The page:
Nearly 48 hours after entering Gaza’s largest medical complex, the Israeli military on Thursday evening escorted New York Times journalists through a landscape of wartime destruction to a stone and concrete well on his land with a staircase descending into the earth – evidence, he said, of a Hamas military installation located beneath the hospital.
But Col. Elad Tsury, commander of Israel’s Seventh Brigade, said Israeli forces, fearing booby traps, had not ventured into the well at Al-Shifa hospital. He said it was discovered earlier in the day under a pile of sand on the northern perimeter of the complex.
In the darkness, it was not clear where the well led or how deep it was, although the military said it sent a drone at least several meters away. Electrical wiring was visible inside, as well as a metal staircase.
The monitored visit will not resolve the question of whether Hamas, the Palestinian armed group that rules Gaza, used Al-Shifa Hospital to hide weapons and command centers, as Israel has claimed.
The claim is central to Israel’s defense of the death toll caused by its military campaign in Gaza, which has killed more than 11,000 people, according to Gaza health officials. Israeli officials say the considerable loss of life was caused in part by Hamas’s decision to hide its military fortifications and command centers inside civilian infrastructure like Al-Shifa.
Hamas denies the accusation and says Israel is committing war crimes by targeting civilian facilities such as hospitals.
The Israeli military said Hamas was using a vast labyrinth of tunnels beneath the hospital as a secret base, but since announcing Wednesday morning that its troops had entered the grounds, the army has yet to provide a statement. of public documentation on such an extensive network. As the international community increasingly demands protection for civilians in Gaza, Israel is under pressure to demonstrate that the hospital – and the network of tunnels it claims to conceal – were military targets important enough to justify the cost immense in Palestinian lives.
Prime Minister Benjamin Netanyahu said Friday that Israeli forces had found evidence of their allegations regarding Al-Shifa. There were “a lot of terrorists there,” he said. an interview with National Public Radiobut “they fled as our forces approached the hospital.”
“We found a lot of weapons, a lot,” he added. “We found a lot of ammunition. We found bombs. We found on level minus two a Hamas command and control center, with coded military encryption. »
Col. Tsury acknowledged Friday morning the pressure on Israel to show evidence of Hamas activity at the hospital, but said it could be several days before troops descend the well . He said soldiers methodically searched the compound and found weapons, explosives and computers, as well as the body of an Israeli hostage in a nearby building. The army announced later in the day that soldiers had found the body of a second hostage in a building near Al-Shifa.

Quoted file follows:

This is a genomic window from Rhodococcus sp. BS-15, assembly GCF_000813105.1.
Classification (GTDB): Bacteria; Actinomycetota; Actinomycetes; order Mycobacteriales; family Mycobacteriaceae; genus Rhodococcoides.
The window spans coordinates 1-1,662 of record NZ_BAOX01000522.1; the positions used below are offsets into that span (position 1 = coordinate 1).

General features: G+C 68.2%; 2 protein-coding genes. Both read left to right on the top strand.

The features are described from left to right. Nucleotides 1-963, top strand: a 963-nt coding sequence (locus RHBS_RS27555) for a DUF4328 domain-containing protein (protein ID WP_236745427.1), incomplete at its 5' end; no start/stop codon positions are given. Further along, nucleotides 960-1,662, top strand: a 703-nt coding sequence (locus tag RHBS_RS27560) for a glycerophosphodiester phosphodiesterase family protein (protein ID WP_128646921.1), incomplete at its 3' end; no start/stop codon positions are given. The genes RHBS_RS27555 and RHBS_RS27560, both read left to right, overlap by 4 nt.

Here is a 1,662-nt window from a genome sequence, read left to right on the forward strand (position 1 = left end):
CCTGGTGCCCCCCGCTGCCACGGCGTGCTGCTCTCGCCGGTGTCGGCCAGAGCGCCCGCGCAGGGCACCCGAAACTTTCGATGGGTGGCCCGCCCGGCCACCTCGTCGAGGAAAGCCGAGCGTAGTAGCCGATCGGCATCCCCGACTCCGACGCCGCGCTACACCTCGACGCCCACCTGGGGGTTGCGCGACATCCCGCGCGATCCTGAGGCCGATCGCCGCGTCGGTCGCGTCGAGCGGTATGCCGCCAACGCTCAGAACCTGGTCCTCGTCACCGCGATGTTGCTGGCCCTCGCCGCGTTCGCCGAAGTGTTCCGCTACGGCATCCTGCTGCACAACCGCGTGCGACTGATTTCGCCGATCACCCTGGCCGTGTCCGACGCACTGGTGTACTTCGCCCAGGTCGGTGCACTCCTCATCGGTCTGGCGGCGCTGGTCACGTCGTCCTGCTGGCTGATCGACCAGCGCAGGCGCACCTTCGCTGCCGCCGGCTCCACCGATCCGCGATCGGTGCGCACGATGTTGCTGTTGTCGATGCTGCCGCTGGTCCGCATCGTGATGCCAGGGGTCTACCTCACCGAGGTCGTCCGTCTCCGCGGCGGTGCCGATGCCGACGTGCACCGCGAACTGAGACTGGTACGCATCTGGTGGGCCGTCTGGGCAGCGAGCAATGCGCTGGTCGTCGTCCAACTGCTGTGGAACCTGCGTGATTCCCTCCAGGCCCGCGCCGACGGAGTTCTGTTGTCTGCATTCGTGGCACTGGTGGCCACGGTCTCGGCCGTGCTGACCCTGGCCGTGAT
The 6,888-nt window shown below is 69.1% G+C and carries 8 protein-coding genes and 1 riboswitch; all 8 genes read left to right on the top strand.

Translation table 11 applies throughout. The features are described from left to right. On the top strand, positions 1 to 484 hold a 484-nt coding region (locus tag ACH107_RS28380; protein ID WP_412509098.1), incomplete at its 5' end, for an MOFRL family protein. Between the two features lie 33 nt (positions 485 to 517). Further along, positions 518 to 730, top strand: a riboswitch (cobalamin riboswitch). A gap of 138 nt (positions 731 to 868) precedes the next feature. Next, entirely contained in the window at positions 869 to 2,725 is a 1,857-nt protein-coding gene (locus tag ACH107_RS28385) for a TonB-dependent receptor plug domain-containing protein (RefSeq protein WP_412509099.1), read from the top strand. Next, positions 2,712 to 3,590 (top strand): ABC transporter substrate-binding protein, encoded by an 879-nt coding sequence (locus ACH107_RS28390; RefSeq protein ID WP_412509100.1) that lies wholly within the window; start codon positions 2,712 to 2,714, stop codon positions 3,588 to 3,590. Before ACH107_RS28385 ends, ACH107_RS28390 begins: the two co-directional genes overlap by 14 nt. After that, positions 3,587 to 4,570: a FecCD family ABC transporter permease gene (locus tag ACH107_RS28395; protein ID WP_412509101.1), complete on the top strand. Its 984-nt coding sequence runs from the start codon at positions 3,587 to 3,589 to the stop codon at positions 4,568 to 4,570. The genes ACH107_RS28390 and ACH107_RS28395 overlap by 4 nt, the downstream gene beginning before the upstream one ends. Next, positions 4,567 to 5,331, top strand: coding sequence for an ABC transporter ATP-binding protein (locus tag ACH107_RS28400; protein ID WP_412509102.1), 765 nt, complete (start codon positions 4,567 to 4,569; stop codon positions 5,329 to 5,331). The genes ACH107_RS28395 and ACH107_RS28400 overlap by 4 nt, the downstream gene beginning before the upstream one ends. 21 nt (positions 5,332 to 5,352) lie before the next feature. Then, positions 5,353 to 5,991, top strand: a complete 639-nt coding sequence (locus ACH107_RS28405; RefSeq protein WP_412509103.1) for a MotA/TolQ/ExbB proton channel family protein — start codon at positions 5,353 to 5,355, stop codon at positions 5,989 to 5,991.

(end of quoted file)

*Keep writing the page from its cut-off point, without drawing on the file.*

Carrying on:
Another military official said Israeli troops captured and interrogated a Hamas member in the hospital, but provided no further details.
To enter Gaza, two Times reporters and a photographer were forced to stay with Israeli troops for the duration of the visit. They agreed not to photograph the faces of most soldiers, monuments, maps and some weapon details. The Times did not allow the Israeli military to verify its media coverage before publication.
Times journalists were only allowed to see part of the sprawling Al-Shifa complex. The military refused to let journalists explore the hospital or see or interview patients and medical staff who remain at the facility, saying the facility was not fully secure and that Hamas fighters could still be there.
Before the Israeli raid on Al-Shifa, the World Health Organization declared that the hospital had ceased to be a functioning hospital. Authorities described desperate conditions: Food, medicine and anesthetics were all but exhausted, and generators and life-saving equipment had been shut down due to lack of fuel. Some three dozen premature babies were at particularly high risk, they said.
Colonel Tsury said the army had provided food, supplies and medical equipment to patients and doctors, a claim that could not immediately be verified.
The extent of the damage to the hospital is not entirely clear. But its main emergency building appeared intact, with power, after a days-long siege that health authorities said had led to increasingly dire conditions.
Gunshots rang out nearby throughout the Times’ visit, giving the impression of shootings in progress in nearby streets. To enter the hospital grounds, special forces officers escorted journalists through the ruins of a bombed building on the outskirts of the site; they said it was too dangerous to go through the main gate.
Outside of the hospital, the scale of the destruction had made parts of Gaza unrecognizable. Sections of the city’s waterfront promenade were flattened, apartment buildings hollowed out by bombings and others flattened by airstrikes. Constant tank traffic had also turned the main coastal road into a bumpy dirt road.